Professional Doctorates (EdD/DHSC)
What is a Professional Doctorate DHSC/EdD?
Professional doctorates are work-based programmes and studied part time. They offer you the chance to enhance your professional career to doctoral level enabling you to make a unique contribution to your profession or area of practice, while continuing to work and progress in your field.
Professional doctorates aim to equip practitioners with the research skills, expertise and confidence to advance their practice and become champions of change within their areas of professional practice. The programmes promote the creation and interpretation of new professional knowledge and practice, resolving or reframing a professional dilemma, or contributing to the development of new ideas, methods or approaches.
What will I get from a Professional Doctorate?
You will acquire skills in research and enquiry and be able to use these to carry out research that will contribute to professional knowledge and practice. Our doctoral training programme will help you develop transferrable skills that will be invaluable throughout your career.
Successful candidates are awarded a doctorate and are entitled to use the title ‘Dr’ (Doctor in Education or Doctor in Health and Social Care).
The OU was established in 1969 as a publicly funded institution with the power to award degrees under the Royal Charter. Although the OU is most widely known for its part-time distance taught courses and degrees, it also has a long standing postgraduate research degree programme. The research degrees awarded by the OU are internationally recognised as comparable to those awarded by all other UK universities. It is, however, your responsibility to ensure the qualification is fully recognised if you are in a context outside of the UK.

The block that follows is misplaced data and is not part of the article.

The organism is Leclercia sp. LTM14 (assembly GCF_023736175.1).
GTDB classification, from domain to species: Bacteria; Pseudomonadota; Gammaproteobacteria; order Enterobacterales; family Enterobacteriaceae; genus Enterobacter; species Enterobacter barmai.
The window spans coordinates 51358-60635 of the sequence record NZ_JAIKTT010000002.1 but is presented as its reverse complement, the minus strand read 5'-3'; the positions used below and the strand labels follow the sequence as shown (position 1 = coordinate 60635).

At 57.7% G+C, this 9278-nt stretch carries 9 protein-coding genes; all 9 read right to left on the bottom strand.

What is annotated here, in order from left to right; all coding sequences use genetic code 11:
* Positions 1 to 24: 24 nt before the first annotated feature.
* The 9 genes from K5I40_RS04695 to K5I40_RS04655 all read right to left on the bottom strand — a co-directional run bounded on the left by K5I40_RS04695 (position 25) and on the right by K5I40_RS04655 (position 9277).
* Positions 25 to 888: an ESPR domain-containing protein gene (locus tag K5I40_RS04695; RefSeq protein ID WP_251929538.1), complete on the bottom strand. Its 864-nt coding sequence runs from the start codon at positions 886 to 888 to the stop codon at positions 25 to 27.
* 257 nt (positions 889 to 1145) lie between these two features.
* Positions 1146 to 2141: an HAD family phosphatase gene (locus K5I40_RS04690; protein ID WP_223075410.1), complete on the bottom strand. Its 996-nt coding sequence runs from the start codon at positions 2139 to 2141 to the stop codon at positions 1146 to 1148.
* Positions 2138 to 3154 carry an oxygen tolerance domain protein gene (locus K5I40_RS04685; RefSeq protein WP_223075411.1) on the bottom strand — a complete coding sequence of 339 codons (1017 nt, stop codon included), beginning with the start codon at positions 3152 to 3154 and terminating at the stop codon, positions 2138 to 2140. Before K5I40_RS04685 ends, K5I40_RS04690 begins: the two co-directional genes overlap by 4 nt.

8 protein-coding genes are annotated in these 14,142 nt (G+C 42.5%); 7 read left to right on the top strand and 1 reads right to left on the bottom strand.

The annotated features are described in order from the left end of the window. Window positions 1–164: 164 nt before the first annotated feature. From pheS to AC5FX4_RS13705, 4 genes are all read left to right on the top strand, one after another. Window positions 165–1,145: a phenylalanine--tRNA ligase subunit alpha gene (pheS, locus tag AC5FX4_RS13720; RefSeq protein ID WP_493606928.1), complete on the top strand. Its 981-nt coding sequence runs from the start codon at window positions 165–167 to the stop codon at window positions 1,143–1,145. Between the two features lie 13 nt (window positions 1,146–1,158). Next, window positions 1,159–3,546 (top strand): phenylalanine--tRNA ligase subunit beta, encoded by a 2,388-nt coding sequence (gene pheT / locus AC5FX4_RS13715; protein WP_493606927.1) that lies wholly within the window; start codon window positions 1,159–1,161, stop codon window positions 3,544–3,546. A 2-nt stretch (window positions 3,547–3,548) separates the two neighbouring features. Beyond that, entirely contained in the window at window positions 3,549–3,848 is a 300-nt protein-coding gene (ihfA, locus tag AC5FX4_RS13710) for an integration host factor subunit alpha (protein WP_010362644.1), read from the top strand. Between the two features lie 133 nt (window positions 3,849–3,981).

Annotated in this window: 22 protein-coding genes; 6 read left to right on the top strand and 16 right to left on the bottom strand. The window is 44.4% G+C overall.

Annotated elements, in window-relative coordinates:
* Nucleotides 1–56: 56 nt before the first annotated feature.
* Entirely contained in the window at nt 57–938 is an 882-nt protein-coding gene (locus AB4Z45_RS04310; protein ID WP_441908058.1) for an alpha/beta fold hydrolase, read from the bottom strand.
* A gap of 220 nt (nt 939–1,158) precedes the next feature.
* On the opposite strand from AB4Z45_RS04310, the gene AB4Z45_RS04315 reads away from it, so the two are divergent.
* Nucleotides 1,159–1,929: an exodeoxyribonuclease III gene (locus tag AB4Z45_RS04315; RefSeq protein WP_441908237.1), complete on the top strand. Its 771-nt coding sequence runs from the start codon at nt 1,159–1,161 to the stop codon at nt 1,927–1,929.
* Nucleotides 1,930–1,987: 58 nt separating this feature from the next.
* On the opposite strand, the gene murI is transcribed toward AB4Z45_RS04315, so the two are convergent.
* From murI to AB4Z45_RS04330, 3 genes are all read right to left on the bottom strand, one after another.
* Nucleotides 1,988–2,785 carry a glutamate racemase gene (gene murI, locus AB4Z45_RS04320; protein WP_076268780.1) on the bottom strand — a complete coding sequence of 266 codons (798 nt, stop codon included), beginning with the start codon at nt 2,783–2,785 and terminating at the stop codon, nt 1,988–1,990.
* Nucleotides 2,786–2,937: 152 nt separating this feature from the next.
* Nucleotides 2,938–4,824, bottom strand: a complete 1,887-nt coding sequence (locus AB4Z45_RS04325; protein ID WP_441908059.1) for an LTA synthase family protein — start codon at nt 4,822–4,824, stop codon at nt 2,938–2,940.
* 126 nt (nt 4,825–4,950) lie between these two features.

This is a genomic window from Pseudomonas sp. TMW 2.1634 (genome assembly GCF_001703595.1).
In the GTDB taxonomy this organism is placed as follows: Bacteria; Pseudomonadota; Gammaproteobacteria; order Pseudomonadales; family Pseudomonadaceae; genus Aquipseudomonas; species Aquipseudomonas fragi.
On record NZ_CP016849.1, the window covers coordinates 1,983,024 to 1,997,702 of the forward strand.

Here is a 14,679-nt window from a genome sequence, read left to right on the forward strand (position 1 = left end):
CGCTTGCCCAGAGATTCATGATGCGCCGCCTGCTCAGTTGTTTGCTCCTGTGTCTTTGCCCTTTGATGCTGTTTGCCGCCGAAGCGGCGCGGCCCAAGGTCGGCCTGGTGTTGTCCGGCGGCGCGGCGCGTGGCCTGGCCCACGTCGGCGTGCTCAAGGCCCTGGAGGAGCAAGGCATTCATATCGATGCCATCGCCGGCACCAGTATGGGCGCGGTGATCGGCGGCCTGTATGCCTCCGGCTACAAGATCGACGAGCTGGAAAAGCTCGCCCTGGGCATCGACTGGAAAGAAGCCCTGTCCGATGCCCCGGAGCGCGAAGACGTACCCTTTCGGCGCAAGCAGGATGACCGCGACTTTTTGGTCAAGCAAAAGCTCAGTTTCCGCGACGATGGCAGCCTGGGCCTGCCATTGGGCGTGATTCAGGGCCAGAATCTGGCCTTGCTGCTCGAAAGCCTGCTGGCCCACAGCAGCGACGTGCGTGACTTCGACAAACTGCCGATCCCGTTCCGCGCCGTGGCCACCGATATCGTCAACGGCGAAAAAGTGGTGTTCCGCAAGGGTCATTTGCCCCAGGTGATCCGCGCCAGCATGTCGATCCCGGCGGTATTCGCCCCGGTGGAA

What Professional Doctorates can I study at The OU?
Doctorate in Education (EdD)
This is an innovative programme of part-time study designed for professionals working in the field of education and related areas who want to extend and deepen their knowledge and understanding of contemporary educational issues. It is for professionals in education, including head teachers and trainers, but also other professionals working in an educational context in formal and non-formal settings including the public, voluntary and private sectors.
The EdD programme is located within the Centre for Research in Education and Educational Technology (CREET) and therefore not only draws on existing research expertise across the Faculty of Wellbeing, Education and Language Studies (WELS) and specifically from within the School of Education, Childhood, Youth and Sport (ECYS) and the School of Languages and Applied Linguistics (LAL), but it also draws on the wide educational research expertise across the University.
We welcome research proposals that fall into one of the following areas of study:
- Childhood and Youth Studies
- Curriculum, Equity and Assessment
- Educational Leadership, Management and Development
- Technology-Enhanced Learning
- Language and Literacy
Doctorate in Health and Social Care (DHSC)
The Doctorate in Health and Social Care (DHSC) is an innovative programme of part-time study designed predominantly for health and social care professionals, including registered nurses and social workers, but also other professionals working across health and social care including the public, voluntary and private sectors. The degree will also be open to people working as carers, whose role involves them working with the health and social care sector. Informal carers, ‘experts by experience’ advocates and ‘expert patients’ may also make an application to the programme. Applicants whose field of practice is through an informal, rather than paid, role, will need to carefully describe their field of practice and what access arrangements would be needed.
The Doctorate in Health and Social Care (DHSC) programme is located within the Faculty of Wellbeing, Education and Language Studies (WELS) and therefore draws on existing research expertise specifically from within the School of Education, Childhood, Youth and Sport (ECYS) and the School of Health, Wellbeing and Social Care (HWSC).
We welcome research proposals that fall into one of the following areas of study:
- Care and Advocacy
- Leadership in Health and Social Care
- Social Work and Social Care
How does it work?